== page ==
...create the Batman. But later in the movie Alfred also lets us know that their deaths sparked the rich into action to start cleaning up the city. And even later in the movie Ra's Al Ghul shares this:He says that the League of Shadows (secret society) had attempted to use economics as a means of destruction, which led indirectly to the murder of B...
Dedroidify -

Room 101

...s Batman movie, he visits an underground "hospital" where a doctor who surely doesn't have a license to practice medicine operates on the Joker trying to fix his skin color and fixed smile. This room reminds me of the tourture Room 101 in 1984 with it's terrible appearance. After leaving this room of pain, the Joker confronts his boss who had h...
The Stygian Port -

Heath Ledger and the Five Points of Rennes le Chateau

...like a knight on a chess board a game he loved so much.Ledger was a self professed antichrist. He did not believe in Jesus Christ and is on record saying so many times. It would appear from the occult nature of his films that he did believe in something though. “ I am the Widows son” he cries out from horseback in the film Ned Kelly. Ned Kelly w...

Metal Gear Solid 4

Easily my favorite game of the year and most likely my favorite game of all time. This is one of the most detailed and impecabbly crafted games ever made. And it's fun, too! For those not in the know, the Metal Gear Solid series are known as the creators and thus-far best examples of games in the sneaking genre. You play Snake, an old CIA agent who sneaks around on "wet ops."

You start the game with 'octocamo', which allows you to blend into the surroundings like an octopus. See if you can spot Snake in the image below:


After beating the game once on normal difficulty, I tried again on the hardest ("The Boss Extreme") mode, but failed because I hadn't procured the solar gun on the way through. After a second playthrough on easy mode, I had procured not only the solar gun but also the bandana of infinite ammo and stealth invisibility, Predator-style. (These were obtained by playing through the entire game without ever getting spotted and with zero kills).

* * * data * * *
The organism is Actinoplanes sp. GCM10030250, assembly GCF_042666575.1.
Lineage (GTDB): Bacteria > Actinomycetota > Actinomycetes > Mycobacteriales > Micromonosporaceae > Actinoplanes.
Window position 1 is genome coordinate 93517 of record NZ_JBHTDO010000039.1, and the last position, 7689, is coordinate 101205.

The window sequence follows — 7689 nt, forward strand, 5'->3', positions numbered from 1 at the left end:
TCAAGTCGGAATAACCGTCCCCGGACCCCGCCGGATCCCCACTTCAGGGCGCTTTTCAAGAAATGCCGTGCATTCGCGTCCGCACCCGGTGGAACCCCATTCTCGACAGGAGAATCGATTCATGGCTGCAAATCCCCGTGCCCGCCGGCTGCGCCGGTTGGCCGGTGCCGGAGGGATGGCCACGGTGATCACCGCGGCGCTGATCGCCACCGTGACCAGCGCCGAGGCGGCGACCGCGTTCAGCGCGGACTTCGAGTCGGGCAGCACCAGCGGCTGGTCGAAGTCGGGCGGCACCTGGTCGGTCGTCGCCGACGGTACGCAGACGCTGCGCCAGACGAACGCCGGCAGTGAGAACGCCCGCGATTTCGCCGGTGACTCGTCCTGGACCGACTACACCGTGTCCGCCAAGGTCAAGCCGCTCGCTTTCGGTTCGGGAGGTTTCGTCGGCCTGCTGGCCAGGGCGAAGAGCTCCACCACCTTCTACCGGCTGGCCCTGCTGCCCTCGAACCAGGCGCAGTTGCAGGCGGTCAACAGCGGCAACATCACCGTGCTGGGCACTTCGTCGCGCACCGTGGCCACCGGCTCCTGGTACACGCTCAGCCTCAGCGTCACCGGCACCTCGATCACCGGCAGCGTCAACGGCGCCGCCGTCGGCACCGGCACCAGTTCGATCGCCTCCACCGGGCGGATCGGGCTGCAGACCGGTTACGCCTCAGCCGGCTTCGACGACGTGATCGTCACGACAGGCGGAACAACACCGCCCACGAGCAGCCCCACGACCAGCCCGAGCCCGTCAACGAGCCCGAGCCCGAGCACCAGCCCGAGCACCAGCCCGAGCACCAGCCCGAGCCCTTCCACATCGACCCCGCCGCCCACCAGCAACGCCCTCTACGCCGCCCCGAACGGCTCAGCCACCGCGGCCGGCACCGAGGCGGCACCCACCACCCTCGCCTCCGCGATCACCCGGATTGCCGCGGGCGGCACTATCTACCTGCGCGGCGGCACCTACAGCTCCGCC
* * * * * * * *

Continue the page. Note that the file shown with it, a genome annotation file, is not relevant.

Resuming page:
There is a wealth of symbolism
in this series, including a recurring theme of 4 enemies who must be defeated, each associated with an emotion and a totem animal.


Pictured above, the 4 bosses in Metal Gear Solid 4, which are based on similar sets of 4 bosses in the previous games. This particular installment in the series focused on the modern day war economy, paramilitary corporations, nanomachines and artificial intelligence used to control the masses.

In the game, there is a massive conspiracy carried out by a secret society (revealed to be controlled at the highest levels by an AI) to maintain constant war around the world as a means of control. This same control apparatus is so pervasive that anyone who has been 'chipped' with nanomachines (highly advanced microchips) cannot so much as utter the name of the secret society, The Patriots. Should they try to say this name, they will instead say "la-li-lu-le-lo", a Japanese string of syllables similar to "a-b-c-d-e" in English.

The Patriots are controlled by 4 AI programs, named after US presidents: GW, TJ, TR and AL. That's GW for George Washington, not Bush jr., according to Wikipedia. The man behind it all is known simply as 'Zero'. Here's an excerpt from the Wikipedia article: "JD sought ways to control the masses through manipulation of the economy, (which lead to the War Economy), digital information (which lead to the creation of Arsenal Gear) and eventually personalities (which became the SOP system)."

For more, check out my shared Google items.

Posted by Jonah Dempcy at 6:32 PM 0 comments  

The Lost Ring: Building the Earth-Omphalos

Thursday, July 17, 2008

As a follow up to my last post on The Lost Ring, check this out.

James showed a map with 27 Theo headquarter locations. These cities are places where we can build city labyrinths to complete the Earth-omphalos, that is needed to send the six home.
Strange stuff indeed. So what the heck is an Earth-omphalos? From wikibruce...
MAKE OMPH KNOT: One rock, covered by a net, with at least 27 knots.
OMPH STRENGTH: K1 + K2 + K3 ... + K27. K = (C x S)/6